Chicago neighborhoods & violent behaviors (Sampson, Raudenbush, & Earls) What affected the ability of communities to prevent violence? Premise – social & organizational characteristics of communities explain variation in crime rates What neighborhood characteristics affect the level of violence there? To summarize, SITE--GEOGRAPHY, POPULATION CHARACTERISTICS PERCEPTION--EXPERIENCE OF NEIGHBORHOOD NETWORKS--INTERPERSONAL ARRANGEMENTS OF THE NEIGHBORHOOD CULTURE--HISTORY, KEY EVENTS IN PAST, KEY FIGURES Let’s look at a local example of how ecology can be studied. Sampson, Raudenbush, and Earls – NEIGHBORHOODS AND VIOLENCE CRIME: A MULTI-LEVEL STUDY OF COLLECTIVE EFFICACY. BASIC PREMISE IS THAT THE SOCIAL AND ORGANIZATIONAL CHARACTERISTICS OF NEIGHBORHOODS EXPLAIN VARIATION IN CRIME RATES THAT ARE NOT ATTRIBUTABLE SOLELY TO THE AGGREGATED DEMOGRAPHIC CHARACTERISTICS OF INDIVIDUALS (ELAB). THEY PROPOSE THAT THE DIFFERENTIAL ABILITY OF NEIGHBORHOODS TO REALIZE COMMON VALUES AND MAINTAIN EFFECTIVE SOCIAL CONTROL IS A MAJOR SOURCE OF NEIGHBORHOOD VARIATION IN VIOLENCE.

42 Hypothesis Ability of neighborhoods to maintain social control in the community related to level of violent behavior Social Control Ability of a group to regulate its members, to realize collective goals (group control) Collective efficacy Social cohesion combined with a willingness to intervene for the common good Reflected in Monitoring children’s play Intervening to prevent street corner society Confronting public nuisances Collective Efficacy Monitoring kid play Neighbors watching after your kid when you’re not there, reporting on bad behavior Intervening to prevention street corner society People actively telling kids to go home when they start to congregate on street corners These things are done on behalf of the neighborhood. They indicated collective efficacy. SOCIAL CONTROL REFERS TO THE CAPACITY OF A GROUP TO REGULATE ITS MEMBERS, TO REALIZE COLLECTIVE, AS OPPOSED TO FORCED, GOALS.INDICATIONS OF SOCIAL CONTROL INCLUDE (A) MONITORING CHILDREN'S PLAY, B) INTERVENING TO PREVENT STREET-CORNER "HANGING" BY TEENAGERS, C) CONFRONTING PERSONS CREATING A DISTURBANCE IN PUBLIC SPACES. AT THE COMMUNITY LEVEL, THE WILLINGNESS TO ENGAGE IN SUCH ACTIVITIES IMPLIES CONDITIONS OF MUTUAL TRUST AND SOLIDARITY AMONG NEIGHBORS; THUS, NEIGHBORHOOD EFFICACY IS MANIFESTED IN SUPERVISING CHILDREN AND SUPPORTING PUBLIC ORDER.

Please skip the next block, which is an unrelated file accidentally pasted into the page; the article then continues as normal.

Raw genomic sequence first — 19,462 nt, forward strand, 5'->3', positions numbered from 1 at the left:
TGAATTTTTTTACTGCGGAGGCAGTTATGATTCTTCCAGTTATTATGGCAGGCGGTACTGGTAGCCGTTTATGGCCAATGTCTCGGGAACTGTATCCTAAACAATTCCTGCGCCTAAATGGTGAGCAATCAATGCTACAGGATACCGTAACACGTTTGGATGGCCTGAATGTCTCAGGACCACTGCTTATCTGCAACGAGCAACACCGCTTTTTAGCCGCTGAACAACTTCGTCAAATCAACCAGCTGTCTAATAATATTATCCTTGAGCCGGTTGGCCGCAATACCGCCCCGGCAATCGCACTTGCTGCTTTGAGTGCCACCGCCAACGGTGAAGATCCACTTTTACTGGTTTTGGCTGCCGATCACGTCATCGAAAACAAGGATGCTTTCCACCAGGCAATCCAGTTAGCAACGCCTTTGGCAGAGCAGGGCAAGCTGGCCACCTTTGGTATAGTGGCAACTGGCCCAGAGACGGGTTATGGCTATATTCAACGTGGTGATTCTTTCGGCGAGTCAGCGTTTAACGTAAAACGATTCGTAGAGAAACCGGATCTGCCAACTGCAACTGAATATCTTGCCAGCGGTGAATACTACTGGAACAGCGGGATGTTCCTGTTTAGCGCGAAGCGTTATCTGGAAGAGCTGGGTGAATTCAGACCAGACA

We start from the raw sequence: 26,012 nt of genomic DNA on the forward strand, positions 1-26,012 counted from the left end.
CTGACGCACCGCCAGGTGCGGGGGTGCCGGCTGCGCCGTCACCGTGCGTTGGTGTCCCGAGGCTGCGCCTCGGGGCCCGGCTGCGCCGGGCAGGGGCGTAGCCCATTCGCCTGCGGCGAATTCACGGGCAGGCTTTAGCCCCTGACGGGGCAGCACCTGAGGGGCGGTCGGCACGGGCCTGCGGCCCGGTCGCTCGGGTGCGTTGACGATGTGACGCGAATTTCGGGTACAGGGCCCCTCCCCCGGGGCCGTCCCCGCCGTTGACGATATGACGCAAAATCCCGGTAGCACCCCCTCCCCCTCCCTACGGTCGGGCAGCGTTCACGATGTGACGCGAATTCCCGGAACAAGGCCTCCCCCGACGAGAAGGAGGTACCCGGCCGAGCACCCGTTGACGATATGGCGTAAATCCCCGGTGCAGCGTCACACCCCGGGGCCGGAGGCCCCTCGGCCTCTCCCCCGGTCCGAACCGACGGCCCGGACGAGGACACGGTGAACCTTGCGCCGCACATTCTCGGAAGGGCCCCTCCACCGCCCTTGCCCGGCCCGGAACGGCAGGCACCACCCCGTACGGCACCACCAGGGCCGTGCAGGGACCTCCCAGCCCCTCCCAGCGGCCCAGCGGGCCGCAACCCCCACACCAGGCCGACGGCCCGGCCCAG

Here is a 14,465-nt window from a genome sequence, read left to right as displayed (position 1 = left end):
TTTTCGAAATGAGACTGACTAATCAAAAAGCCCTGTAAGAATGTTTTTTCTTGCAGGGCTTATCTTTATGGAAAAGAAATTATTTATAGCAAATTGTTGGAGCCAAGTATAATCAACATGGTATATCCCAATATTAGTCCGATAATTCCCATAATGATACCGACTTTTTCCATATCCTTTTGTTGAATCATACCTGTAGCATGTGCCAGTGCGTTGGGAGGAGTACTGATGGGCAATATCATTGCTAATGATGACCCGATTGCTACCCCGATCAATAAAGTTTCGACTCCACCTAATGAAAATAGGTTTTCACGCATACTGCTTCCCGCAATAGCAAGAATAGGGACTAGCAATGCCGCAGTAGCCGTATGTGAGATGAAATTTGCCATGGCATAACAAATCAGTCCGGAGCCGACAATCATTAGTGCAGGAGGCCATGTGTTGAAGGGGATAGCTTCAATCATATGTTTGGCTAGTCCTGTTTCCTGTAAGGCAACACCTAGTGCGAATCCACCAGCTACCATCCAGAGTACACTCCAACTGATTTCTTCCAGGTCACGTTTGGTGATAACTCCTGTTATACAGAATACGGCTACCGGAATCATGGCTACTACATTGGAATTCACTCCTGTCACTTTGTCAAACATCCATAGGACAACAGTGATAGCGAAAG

43 343 Chicago Neighborhoods
Over 8,000 African-American, Latino, & White people interviewed 3 Types of Neighborhoods “Concentrated Disadvantage” below poverty line on public assistance female-headed families unemployed Immigrant concentration (Latino/foreign born) Residential stability THEY USED CENSUS TRACT DATA IN CHICAGO TO CREATE 343 ECOLOGICALLY MEANINGFUL NEIGHBORHOODS (INTERNALLY HOMOGENOUS). THEY THEN INTERVIEWED ABOUT 8000 PEOPLE IN THOSE NEIGHBORHOODS (WHITE, A/A,LATINO). THERE WERE NO LOW SES WHITE NEIGHBORHOODS, NO HIGH SES LATINO NEIGHBORHOODS, A/A REPRESENTED IN EACH SES GROUP)

44 3 Measures of Violence in Community
Perceived community violence Personal victimization Incidents of homicide How was control & efficacy affected by these measures of violence? THEY ADMINISTERED MEASURE OF "INFORMAL SOCIAL CONTROL" AND "SOCIAL COHESION AND TRUST" (LIKE BUCKNER'S MEASURE) AS WELL AS THREE MEASURES OF VIOLENCE; PERCEIVED NEIGHBORHOOD VIOLENCE, PERSONAL VICTIMIZATION, AND INCIDENTS OF HOMICIDE (ELAB ON EACH AND ALL TOGETHER IN TERMS OF VARIOUS SUBJECTIVE/OBJECTIVE MEASURES.

45 Results Collective Efficacy –
Positively related to residential stability Negatively related to concentrated disadvantage and immigrant/foreign-born [Create a Correlation graph] THEY ANALYZED DATA AT BOTH THE PERSONAL AND NEIGHBORHOOD LEVEL (ELAB ON AGGREGATION OF DATA)AT THE NEIGHBORHOOD LEVEL, COLLECTIVE EFFICACY WAS POSITIVELY RELATED TO RESIDENTIAL STABILITY AND NEGATIVELY RELATED TO CONCENTRATED DISADVANTAGE AND IMMIGRANT/FOREIGN BORN (ELAB)

46 Results Neighborhoods high on collective efficacy
Less perceived violence Less personal victimization Fewer homicides -- Every type of neighborhood was equally represented in high and low collective efficacy. FURTHER, LEVEL OF COLLECTIVE EFFICACY WAS NEGATIVELY RELATED TO PERCEIVED VIOLENCE AND PERSONAL VICTIMIZATION AND HOMICIDE RATE. THUS, THE NEIGHBORHOOD FACTOR OF COLLECTIVE EFFICACY, A NEIGHBORHOOD-LEVEL CONCEPT, IS IMPORTANT IN AFFECTING LEVEL OF VIOLENCE IN THE NEIGHBORHOOD

47 Problem Assessment Assignment
UML Resources Hawk Talk (http://www.uml.edu/admissions/hawktalk/) Press Releases UML Factbook US News & World Report colleges/national-universities-rankings/